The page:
17. Fred App10:36 AM

    I think part of the problem is that anything that actually was new and original back in, say, the '70s is now cliched or bordering on it. I think in particular about "The Rockford Files." I love it when it aired, because it was so different than "Mannix" or "Cannon" or "Barnaby Jones." Now, though, every cop show has that same attitude, and so rather than seeming like a groundbreaker, "Rockford" seems like a poor execution of well-known genre.

    "Hill Street Blues" would be another example.

  18. Marsha12:10 PM

    You just listed a bunch of shows I don't watch, which I guess means I have a type.

  19. Marsha12:13 PM

    I get so excited when the game shows of my childhood sick days air on some retro network. The Joker's Wild, Card Sharks, Match Game, Press Your Luck... I loved game shows (still do) and I gett he sniffles just thinking about some of the old ones.

  20. Game Show Network is awesome -- I've gotten Lucy hooked on Pyramid. Card Sharks, however ... too many of the survey questions are not appropriate for kids.

  21. I caught a "Full House" the other day, and yikes, 8-year-old Chris does not remember it like that. I'd be interested to check out some other TGIF favorites ("Sabrina", "Family Matters"). "Golden Girls," however, is still absolutely awesome, as I'm reminded any time my sister and I are both back home and we end up watching three or four episodes in a row.

    I was blessed to have two of the greatest cartoons of all-time on after school ("Batman: The Animated Series" and "Animaniacs") and they are still fantastic, but I recently sampled a couple other childhood favorites on Netflix ("X-Men" and "Spiderman") and the animation is much rougher than I remember. 

  22. Aimee2:00 PM

    Schoolhouse Rock is and will always be awesome.

  23. lisased2:11 PM

    I watched Sixteen Candles last year and thought, "But the parents are really stressed out and tired!"

  24. bella wilfer3:18 PM

    I clicked on this thread exactly to cite Full House.  Wow, that show was way better in my elementary school imagination.  Saved By the Bell has a bit of that, too, but at least there's a kitsch factor there.

  25. bella wilfer3:19 PM

    LOVE Game Show Network.  I sometimes overexaggerated my symptoms of illness so I could stay home and watch Press Your Luck...

  26. I was going to post about The Smurfs.  I watched that religiously as a kid.  I hadn't watched an episode in nearly 20 years when I discovered it is terrible!  I really have no idea what fascinated me.... 

  27. Dan Pohlig3:26 PM

    MacGyver. When I see an old episode my first reaction is how poorly it aged but after just a few minutes (almost exactly in the crescendo of the theme song), I'm hooked again.

    Also loved Hawaii 5-0 (original blend) but didn't watch as a kid. Watched it on Channel 48 at 10am and 11am following Rockford Files at 9am as a barely-employed 20-something. That was late 90s. Didn't think either had aged badly at all. In fact, the only thing about Rockford files that has aged is James Garner.

    Finally... speaking of aging. Local tv news. Just about unwatchable now even though I remember watching and kind of liking almost every night as a kid.

  28. sconstant3:28 PM

    I was so into the Monkees during their 1980s resurgence.  Then I recently recorded a few episodes, and they're unwatchable to me (except some bits of Monkee vs. Machine, which are visionary).  I'd imagine this is a combination of my maturation and the show's staleness, though it's odd that to some extent I believe they held up for 20 years but got stale during the next 20.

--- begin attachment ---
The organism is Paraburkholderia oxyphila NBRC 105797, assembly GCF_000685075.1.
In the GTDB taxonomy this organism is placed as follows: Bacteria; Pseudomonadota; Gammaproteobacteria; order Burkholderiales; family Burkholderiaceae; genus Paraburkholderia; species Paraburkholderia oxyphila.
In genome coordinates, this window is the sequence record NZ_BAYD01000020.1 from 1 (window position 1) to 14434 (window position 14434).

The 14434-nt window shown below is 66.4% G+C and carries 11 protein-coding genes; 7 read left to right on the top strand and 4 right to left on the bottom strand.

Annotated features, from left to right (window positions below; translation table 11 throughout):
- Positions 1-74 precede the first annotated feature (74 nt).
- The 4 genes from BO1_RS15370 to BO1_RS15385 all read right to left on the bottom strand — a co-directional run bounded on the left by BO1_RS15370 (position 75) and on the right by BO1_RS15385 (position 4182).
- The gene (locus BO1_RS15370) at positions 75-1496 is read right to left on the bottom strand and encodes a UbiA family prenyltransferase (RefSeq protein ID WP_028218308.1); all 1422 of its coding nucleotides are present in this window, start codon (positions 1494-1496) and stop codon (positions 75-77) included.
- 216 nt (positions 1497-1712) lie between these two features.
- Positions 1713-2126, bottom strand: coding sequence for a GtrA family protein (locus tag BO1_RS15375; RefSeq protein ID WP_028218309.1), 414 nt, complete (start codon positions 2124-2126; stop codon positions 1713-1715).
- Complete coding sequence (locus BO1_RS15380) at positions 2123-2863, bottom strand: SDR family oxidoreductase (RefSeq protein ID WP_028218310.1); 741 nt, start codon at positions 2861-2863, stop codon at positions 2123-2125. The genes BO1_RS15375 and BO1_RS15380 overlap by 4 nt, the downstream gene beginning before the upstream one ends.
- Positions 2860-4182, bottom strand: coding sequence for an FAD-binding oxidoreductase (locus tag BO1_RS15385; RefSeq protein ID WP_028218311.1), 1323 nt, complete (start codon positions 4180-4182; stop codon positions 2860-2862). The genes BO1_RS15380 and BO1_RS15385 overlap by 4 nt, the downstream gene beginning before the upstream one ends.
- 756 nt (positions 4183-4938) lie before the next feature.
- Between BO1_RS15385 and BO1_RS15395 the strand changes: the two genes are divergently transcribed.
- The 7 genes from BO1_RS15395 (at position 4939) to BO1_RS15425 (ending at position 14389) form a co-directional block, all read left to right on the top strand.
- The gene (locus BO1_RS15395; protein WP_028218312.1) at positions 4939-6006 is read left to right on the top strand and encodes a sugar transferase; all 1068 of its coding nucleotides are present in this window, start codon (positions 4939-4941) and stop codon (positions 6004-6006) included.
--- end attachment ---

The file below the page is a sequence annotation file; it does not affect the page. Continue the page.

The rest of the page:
29. I feel the same way about "Say Anything".  In 1989 I thought Lloyd Dobbler was the ideal man.  Now I think he is a doormat.

  30. Watts3:37 PM

    I curse this thread for putting "Boys of Summer" in my head.

  31. Just because I have to name drop every time someone mentions Animaniacs, I am friends with the guy who voiced "Skippy Squirrel" as a kid.  Now, his father was the creator of the show but cool is that!

  32. You take the good you take the bad you take 'em both...

    And you have the Facts of Life which I ADORED as a girl coming of age in the 80s but now find completely unwatchable.

  33. Nancy6:30 PM

    I'd still watch "Barney Miller" ad infinitum... ditto the Dick Van Dyke show, Mary Tyler Moore and the Carol Burnett Show. I could not stomach a recent inadvertent foray into "Three's Company." Ugh.

    In other news... I find that I detest Meg Ryan more and more every time I watch her 80s-90s ouevre... "Harry/Sally," "You've Got Mail," "Sleepless in Seattle." Especially "Sleepless." God, I want to smack her. But back in the day I was fully on the Meg train. I am OK with the rest of the cast in all those movies but for some reason she now drives me nuts.

  34. I'll give her a pass for Joe versus the Volcano, her best work.

  35. J. Bowman7:11 PM

    <span>Apropos of absolutely nothing: Foxwoods Casino has (had?) a game called Catch-a-Wave that is based on the principle of the Card Sharks game (higher, lower, freeze). A week of trying to figure out the basic strategy led to the decision to pursue a graduate degree in math instead of a BA in culinary arts.  </span>
    <span>Pretty much everything that has happened in my life since has happened because a couple of my friends played this game at a bachelor party ten years ago.  </span>
    <span> </span>
    <span>Anyway, um, TV shows. Yeah. I'll think of something later?</span>

  36. Hannah Lee7:55 PM

    Completely agree with Nancy on Barney Miller, The Dick Van Dyke Show, Mary Tyler Moore and The Carol Burnett Show.

    Starsky and Hutch (the TV show, not the movie)...I remember staying up extra late on school nights (Wednesdays, I think) to watch it...thought the leads were adorable. But I caught a few episodes recently and was appauled at how bad they were.  The plots were slow and made no sense, the cop misbehavior was horrible, the stereotyped snitches, wayward teens, corrupt cops, etc were cartoonish, and the two leads mugged through every scene.

    Also, I grew up loving reruns of The Monkees and HR Puf-n-stuf (must have been a sucker for short British guys with bowl cuts.) How did my childhood self not pick up on the fact that all the adults who created those shows were high as kites?  I mean, they had to be, right?   No one not under heavy influence of drugs would think that stuff was watchable, right?

  37. Marsha9:37 PM

    It is insanely cool, Kate! I lurve Animaniacs - have a piece of original artwork from it on my wall, even. So cool!